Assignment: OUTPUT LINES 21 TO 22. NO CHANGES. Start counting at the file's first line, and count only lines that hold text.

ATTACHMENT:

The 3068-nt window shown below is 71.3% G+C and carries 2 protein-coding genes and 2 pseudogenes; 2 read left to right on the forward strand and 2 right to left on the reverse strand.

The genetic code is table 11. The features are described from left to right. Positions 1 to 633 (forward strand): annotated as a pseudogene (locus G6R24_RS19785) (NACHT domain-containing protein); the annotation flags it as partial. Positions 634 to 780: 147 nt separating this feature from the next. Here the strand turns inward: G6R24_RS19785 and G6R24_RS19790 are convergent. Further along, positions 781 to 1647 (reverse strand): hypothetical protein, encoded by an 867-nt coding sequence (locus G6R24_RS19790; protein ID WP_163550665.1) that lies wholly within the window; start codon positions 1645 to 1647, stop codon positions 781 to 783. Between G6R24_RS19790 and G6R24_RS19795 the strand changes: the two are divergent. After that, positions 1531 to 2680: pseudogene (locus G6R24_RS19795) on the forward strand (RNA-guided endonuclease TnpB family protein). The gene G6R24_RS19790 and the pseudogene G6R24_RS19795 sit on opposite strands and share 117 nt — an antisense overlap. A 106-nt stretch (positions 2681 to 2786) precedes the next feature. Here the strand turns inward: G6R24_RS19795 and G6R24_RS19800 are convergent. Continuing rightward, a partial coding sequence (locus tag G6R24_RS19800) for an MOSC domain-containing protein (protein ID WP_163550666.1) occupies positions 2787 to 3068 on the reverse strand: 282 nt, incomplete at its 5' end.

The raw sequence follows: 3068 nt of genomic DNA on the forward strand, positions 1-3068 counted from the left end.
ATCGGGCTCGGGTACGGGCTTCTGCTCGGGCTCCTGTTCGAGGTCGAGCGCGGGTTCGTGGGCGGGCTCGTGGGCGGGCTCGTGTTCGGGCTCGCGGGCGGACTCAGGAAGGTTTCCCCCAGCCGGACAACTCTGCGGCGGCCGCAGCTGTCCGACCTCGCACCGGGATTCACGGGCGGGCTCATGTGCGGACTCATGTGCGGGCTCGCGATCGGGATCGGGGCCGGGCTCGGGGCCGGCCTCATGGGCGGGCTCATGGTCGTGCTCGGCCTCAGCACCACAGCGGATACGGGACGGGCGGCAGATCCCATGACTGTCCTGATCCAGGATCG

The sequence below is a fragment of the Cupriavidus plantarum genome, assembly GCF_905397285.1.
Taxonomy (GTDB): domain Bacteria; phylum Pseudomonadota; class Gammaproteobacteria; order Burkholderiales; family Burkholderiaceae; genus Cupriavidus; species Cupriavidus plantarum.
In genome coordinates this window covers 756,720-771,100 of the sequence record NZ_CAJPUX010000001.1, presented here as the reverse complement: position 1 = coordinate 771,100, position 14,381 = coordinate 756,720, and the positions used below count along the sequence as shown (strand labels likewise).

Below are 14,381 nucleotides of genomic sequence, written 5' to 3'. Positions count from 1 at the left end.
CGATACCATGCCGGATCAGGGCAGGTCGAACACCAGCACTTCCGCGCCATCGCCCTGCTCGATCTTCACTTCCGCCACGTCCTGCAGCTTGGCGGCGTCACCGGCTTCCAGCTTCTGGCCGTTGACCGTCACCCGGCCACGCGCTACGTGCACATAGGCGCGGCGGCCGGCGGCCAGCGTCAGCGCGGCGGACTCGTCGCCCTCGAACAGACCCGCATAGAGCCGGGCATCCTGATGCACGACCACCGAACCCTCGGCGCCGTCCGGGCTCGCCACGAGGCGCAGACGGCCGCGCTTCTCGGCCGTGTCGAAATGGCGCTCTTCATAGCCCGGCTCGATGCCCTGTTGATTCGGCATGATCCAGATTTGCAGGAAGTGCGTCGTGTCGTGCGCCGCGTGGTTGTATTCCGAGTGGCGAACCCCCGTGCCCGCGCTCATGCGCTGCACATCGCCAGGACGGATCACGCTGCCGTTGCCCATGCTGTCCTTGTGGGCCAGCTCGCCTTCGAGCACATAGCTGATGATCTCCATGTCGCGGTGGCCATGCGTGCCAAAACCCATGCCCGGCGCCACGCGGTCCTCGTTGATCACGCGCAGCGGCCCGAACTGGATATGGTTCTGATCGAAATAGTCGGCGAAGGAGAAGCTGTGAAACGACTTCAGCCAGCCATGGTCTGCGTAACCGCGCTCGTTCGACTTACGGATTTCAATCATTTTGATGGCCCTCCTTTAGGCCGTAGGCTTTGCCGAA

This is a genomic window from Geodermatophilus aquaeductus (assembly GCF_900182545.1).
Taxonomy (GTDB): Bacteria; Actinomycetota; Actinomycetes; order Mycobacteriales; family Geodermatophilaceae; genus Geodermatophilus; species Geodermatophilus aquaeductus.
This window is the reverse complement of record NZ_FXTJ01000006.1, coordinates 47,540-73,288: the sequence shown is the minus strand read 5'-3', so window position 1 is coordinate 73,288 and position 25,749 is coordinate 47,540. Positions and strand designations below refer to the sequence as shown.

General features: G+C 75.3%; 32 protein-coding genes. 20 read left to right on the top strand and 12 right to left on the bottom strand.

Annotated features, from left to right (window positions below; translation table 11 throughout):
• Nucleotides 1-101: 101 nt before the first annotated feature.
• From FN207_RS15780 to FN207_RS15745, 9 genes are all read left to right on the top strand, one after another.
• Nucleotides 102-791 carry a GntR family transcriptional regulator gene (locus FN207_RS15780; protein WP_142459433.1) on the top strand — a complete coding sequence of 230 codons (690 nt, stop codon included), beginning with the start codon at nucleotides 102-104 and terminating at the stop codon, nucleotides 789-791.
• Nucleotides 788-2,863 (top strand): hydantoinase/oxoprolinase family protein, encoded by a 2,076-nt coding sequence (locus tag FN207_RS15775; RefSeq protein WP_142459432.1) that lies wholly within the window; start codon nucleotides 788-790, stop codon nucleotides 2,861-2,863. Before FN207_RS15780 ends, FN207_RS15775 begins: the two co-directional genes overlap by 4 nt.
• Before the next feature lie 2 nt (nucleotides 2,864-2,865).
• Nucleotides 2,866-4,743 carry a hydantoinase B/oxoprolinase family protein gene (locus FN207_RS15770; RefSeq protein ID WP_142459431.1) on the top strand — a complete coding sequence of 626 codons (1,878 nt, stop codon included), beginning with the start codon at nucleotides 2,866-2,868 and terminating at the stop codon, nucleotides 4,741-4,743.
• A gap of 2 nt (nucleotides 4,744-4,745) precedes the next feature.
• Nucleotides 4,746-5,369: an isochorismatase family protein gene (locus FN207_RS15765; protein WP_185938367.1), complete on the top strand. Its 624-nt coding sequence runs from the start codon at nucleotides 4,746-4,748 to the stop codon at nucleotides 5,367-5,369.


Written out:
• A gap of 2 nt (nucleotides 4,744-4,745) precedes the next feature.
• Nucleotides 4,746-5,369: an isochorismatase family protein gene (locus FN207_RS15765; protein WP_185938367.1), complete on the top strand. Its 624-nt coding sequence runs from the start codon at nucleotides 4,746-4,748 to the stop codon at nucleotides 5,367-5,369.